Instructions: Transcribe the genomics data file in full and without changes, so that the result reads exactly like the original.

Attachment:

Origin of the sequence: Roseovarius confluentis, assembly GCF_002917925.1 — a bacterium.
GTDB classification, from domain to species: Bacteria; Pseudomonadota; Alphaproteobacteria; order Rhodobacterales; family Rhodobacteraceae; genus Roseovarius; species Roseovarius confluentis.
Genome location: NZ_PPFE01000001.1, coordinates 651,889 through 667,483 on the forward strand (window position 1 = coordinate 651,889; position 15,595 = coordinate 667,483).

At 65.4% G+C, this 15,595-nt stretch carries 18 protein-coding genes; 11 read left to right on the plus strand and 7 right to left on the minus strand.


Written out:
Origin of the sequence: Roseovarius confluentis, assembly GCF_002917925.1 — a bacterium.
GTDB classification, from domain to species: Bacteria; Pseudomonadota; Alphaproteobacteria; order Rhodobacterales; family Rhodobacteraceae; genus Roseovarius; species Roseovarius confluentis.
Genome location: NZ_PPFE01000001.1, coordinates 651,889 through 667,483 on the forward strand (window position 1 = coordinate 651,889; position 15,595 = coordinate 667,483).

At 65.4% G+C, this 15,595-nt stretch carries 18 protein-coding genes; 11 read left to right on the plus strand and 7 right to left on the minus strand.